Coding style is all about readability and maintainability using commonly available tools.
The preferred limit on the length of a single line is 80 columns.
Statements longer than 80 columns should be broken into sensible chunks, unless exceeding 80 columns significantly increases readability and does not hide information. […] These same rules are applied to function headers with a long argument list.
However, never break user-visible strings such as printk messages because that breaks the ability to grep for them. — Linux kernel coding style
Whether or not wrapping lines is acceptable can be discussed on IRC or the mailing list, when in doubt.
Function rules follow the Linux kernel coding style:
Functions should be short and sweet, and do just one thing. They should fit on one or two screenfuls of text (the ISO/ANSI screen size is 80x24, as we all know), and do one thing and do that well.
The maximum length of a function is inversely proportional to the complexity and indentation level of that function. So, if you have a conceptually simple function that is just one long (but simple) case-statement, where you have to do lots of small things for a lot of different cases, it’s OK to have a longer function.
However, if you have a complex function, and you suspect that a less-than-gifted first-year high-school student might not even understand what the function is all about, you should adhere to the maximum limits all the more closely. Use helper functions with descriptive names (you can ask the compiler to in-line them if you think it’s performance-critical, and it will probably do a better job of it than you would have done).
Another measure of the function is the number of local variables. They shouldn’t exceed 5-10, or you’re doing something wrong. Re-think the function, and split it into smaller pieces. A human brain can generally easily keep track of about 7 different things, anything more and it gets confused. You know you’re brilliant, but maybe you’d like to understand what you did 2 weeks from now. — Linux kernel coding style
Function rules follow the Linux kernel coding style:
Comments are good, but there is also a danger of over-commenting. NEVER try to explain HOW your code works in a comment: it’s much better to write the code so that the working is obvious, and it’s a waste of time to explain badly written code.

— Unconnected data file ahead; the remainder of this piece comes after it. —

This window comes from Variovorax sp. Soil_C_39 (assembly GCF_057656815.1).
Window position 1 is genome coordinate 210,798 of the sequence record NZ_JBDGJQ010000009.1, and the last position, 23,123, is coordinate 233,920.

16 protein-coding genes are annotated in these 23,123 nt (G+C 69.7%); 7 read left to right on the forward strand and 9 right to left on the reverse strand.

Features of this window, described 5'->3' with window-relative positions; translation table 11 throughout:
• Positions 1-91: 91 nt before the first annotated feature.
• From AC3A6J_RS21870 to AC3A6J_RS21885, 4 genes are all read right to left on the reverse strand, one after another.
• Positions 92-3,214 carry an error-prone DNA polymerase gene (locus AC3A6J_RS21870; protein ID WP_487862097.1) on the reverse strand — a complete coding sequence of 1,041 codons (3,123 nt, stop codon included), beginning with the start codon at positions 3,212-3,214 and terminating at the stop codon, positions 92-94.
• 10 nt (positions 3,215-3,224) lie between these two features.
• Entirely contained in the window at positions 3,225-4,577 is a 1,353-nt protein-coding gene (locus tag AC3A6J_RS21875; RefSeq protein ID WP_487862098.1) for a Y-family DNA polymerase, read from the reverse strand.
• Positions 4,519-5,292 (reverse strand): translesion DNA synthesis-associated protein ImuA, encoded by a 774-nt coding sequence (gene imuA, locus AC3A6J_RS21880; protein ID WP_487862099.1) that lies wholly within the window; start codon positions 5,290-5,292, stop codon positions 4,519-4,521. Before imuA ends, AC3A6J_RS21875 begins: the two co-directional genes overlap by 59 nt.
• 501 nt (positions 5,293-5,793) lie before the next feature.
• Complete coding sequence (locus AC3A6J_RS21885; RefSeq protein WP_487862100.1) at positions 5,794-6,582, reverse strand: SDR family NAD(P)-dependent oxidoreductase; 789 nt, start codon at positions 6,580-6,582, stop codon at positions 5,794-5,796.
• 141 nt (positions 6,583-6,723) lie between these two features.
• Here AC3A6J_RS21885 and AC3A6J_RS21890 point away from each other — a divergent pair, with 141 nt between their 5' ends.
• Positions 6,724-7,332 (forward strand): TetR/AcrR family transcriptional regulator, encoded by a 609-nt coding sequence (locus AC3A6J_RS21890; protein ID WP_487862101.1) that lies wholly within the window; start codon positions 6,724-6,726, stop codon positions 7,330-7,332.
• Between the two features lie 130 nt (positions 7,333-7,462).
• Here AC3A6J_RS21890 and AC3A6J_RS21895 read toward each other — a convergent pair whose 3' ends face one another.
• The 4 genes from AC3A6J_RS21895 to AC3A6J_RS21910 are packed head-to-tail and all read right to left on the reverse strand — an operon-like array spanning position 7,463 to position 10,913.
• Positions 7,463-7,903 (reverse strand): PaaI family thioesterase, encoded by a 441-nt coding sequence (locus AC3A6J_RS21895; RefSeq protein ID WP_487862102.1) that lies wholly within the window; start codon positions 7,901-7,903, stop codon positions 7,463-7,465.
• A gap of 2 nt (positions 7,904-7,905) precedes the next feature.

Generally, you want your comments to tell WHAT your code does, not HOW. Also, try to avoid putting comments inside a function body: if the function is so complex that you need to separately comment parts of it, you should probably go back to [the previous section regarding functions] for a while. You can make small comments to note or warn about something particularly clever (or ugly), but try to avoid excess. Instead, put the comments at the head of the function, telling people what it does, and possibly WHY it does it.
Some editors can interpret configuration information embedded in source files, indicated with special markers. For example, emacs interprets lines marked like this:
-*- mode: c -*-
Or like this:
/* Local Variables: compile-command: "gcc -DMAGIC_DEBUG_FLAG foo.c" End: */
Vim interprets markers that look like this:
/* vim:set sw=8 noet */
Do not include any of these in source files. People have their own personal editor configurations, and your source files should not override them. This includes markers for indentation and mode configuration. People may use their own custom mode, or may have some other magic method for making indentation work correctly. — Linux kernel coding style
In the same way, files specific to only your workflow (for example the
.vscode directory) are not desired. If a script might be useful to other
contributors, it can be sent as a separate patch that adds it to the
directory. Since it is not editor-specific, an
is available in the repository.
The Go-code follows the rules of gofumpt which is equivalent to
gofmt but adds a few additional rules. The code can be automatically formatted
If gofumpt accepts your code it's most likely properly formatted.